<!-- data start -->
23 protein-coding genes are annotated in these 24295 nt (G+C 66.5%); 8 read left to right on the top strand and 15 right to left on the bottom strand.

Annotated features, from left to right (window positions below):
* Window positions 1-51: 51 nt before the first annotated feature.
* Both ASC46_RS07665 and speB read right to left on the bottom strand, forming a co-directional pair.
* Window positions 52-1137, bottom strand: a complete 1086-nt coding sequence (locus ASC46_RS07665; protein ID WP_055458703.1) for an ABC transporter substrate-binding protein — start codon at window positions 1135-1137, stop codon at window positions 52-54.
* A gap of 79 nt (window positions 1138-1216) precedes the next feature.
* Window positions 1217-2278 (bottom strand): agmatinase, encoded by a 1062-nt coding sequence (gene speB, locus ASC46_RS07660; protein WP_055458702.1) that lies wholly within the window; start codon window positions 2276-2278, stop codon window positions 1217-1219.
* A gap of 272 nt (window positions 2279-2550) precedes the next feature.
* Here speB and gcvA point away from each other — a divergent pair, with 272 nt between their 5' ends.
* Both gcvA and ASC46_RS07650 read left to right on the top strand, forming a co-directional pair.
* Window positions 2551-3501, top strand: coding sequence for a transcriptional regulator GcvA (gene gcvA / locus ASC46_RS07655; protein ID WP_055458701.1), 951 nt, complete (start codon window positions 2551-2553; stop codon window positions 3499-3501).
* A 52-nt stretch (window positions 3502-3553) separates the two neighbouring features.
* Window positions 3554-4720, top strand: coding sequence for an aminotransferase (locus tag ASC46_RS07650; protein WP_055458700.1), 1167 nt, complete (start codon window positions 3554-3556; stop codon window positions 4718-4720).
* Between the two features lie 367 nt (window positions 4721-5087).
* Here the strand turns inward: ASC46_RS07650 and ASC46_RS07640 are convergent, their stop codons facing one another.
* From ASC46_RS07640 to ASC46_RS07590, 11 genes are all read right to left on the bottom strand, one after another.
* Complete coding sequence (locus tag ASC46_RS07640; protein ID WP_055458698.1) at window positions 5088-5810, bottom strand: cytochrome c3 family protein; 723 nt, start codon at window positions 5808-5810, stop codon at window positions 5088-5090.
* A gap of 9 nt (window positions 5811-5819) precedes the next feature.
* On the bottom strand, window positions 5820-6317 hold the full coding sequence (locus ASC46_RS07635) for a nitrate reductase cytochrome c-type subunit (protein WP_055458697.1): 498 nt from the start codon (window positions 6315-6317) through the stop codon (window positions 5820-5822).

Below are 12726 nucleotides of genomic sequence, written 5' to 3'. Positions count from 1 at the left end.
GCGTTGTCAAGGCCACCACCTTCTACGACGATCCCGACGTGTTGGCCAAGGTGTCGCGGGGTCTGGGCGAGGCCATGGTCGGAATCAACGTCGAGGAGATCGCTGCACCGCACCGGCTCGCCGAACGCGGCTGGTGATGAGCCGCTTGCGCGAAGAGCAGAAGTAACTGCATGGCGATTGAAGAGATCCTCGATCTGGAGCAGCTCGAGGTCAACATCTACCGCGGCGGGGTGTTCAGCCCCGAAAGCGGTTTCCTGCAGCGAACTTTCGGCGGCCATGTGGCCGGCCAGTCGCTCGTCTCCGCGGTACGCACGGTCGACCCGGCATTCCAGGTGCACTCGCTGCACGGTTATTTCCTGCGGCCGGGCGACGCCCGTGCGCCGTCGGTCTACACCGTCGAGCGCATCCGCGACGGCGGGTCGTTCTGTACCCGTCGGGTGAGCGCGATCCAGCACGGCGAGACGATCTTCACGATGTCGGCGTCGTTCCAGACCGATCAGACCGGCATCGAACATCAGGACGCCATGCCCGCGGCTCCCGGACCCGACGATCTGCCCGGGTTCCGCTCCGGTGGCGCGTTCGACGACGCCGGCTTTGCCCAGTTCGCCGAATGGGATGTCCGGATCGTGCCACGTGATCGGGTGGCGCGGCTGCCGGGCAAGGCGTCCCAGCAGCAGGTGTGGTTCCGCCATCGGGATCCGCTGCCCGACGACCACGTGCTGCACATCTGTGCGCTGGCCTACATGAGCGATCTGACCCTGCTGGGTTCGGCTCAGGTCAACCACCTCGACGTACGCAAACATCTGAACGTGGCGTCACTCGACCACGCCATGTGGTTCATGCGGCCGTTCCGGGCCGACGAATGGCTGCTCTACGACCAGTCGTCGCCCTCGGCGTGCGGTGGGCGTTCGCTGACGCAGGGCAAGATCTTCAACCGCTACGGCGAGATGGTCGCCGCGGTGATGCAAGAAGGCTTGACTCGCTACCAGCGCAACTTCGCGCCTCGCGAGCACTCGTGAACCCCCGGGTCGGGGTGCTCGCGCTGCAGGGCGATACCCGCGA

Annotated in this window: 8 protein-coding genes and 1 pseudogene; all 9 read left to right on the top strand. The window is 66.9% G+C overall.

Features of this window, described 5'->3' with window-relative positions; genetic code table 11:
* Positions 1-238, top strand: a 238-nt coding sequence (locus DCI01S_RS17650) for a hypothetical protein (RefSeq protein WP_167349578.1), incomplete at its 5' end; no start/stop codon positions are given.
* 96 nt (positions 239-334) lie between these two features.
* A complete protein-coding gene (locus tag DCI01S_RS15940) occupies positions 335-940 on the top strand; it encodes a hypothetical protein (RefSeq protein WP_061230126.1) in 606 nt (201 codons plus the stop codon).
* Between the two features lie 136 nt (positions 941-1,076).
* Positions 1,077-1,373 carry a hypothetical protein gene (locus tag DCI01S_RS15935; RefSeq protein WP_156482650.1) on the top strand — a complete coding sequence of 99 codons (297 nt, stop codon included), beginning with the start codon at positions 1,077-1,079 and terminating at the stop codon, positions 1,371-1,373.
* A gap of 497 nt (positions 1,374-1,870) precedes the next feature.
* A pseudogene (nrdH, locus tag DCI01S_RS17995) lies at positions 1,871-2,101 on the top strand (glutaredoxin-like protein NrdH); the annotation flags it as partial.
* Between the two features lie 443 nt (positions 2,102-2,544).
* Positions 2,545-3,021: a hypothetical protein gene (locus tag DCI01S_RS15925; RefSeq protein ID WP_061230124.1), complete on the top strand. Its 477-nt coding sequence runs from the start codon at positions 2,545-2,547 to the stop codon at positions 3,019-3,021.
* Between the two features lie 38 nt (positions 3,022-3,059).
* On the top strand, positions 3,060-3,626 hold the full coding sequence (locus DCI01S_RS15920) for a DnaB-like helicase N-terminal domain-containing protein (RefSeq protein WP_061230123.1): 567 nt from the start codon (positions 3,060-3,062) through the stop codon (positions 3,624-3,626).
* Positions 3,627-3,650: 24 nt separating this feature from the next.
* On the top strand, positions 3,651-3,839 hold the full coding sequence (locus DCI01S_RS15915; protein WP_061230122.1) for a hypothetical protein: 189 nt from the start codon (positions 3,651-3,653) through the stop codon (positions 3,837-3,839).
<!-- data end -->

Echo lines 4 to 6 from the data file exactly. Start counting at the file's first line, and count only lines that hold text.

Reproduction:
* Both ASC46_RS07665 and speB read right to left on the bottom strand, forming a co-directional pair.
* Window positions 52-1137, bottom strand: a complete 1086-nt coding sequence (locus ASC46_RS07665; protein ID WP_055458703.1) for an ABC transporter substrate-binding protein — start codon at window positions 1135-1137, stop codon at window positions 52-54.
* A gap of 79 nt (window positions 1138-1216) precedes the next feature.